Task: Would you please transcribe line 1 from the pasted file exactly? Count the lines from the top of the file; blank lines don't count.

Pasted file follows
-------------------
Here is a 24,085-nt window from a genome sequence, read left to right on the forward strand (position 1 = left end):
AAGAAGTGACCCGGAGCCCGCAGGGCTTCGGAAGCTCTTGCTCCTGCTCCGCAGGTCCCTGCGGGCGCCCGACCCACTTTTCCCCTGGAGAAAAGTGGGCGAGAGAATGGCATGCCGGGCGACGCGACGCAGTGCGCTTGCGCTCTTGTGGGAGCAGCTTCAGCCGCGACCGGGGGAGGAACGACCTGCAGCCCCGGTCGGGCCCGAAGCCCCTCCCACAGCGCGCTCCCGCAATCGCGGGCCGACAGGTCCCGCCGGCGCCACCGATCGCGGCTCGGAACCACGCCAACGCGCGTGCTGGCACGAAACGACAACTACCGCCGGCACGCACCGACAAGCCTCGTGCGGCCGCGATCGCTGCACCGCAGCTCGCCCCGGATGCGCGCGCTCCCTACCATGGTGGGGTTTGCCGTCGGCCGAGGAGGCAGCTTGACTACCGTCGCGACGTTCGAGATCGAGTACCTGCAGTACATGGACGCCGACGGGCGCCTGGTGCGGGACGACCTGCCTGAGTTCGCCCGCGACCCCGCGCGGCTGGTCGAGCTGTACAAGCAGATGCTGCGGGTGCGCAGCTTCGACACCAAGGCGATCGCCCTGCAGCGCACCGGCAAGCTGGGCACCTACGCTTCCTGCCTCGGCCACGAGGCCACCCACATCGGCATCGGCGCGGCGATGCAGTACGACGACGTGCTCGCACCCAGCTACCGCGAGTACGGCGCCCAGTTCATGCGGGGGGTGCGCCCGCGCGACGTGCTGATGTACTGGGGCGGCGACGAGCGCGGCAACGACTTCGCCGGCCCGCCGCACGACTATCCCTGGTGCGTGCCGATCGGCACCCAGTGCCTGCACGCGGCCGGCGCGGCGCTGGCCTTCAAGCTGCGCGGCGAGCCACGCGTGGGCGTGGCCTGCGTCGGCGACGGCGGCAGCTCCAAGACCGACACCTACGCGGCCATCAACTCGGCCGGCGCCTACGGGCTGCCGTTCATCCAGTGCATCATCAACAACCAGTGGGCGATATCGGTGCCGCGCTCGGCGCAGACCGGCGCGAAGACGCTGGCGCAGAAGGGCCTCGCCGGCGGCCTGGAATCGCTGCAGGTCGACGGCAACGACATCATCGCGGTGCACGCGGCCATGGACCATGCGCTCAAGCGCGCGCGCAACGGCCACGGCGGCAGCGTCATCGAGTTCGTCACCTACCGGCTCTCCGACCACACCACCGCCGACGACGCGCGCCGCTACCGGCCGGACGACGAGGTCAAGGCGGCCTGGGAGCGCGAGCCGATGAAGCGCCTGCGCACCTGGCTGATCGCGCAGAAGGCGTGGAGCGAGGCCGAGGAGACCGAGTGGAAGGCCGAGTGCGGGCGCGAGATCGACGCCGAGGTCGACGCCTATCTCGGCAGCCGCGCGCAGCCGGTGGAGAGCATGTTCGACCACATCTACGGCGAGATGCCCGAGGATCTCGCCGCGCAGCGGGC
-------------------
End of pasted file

Here is a 24,085-nt window from a genome sequence, read left to right on the forward strand (position 1 = left end):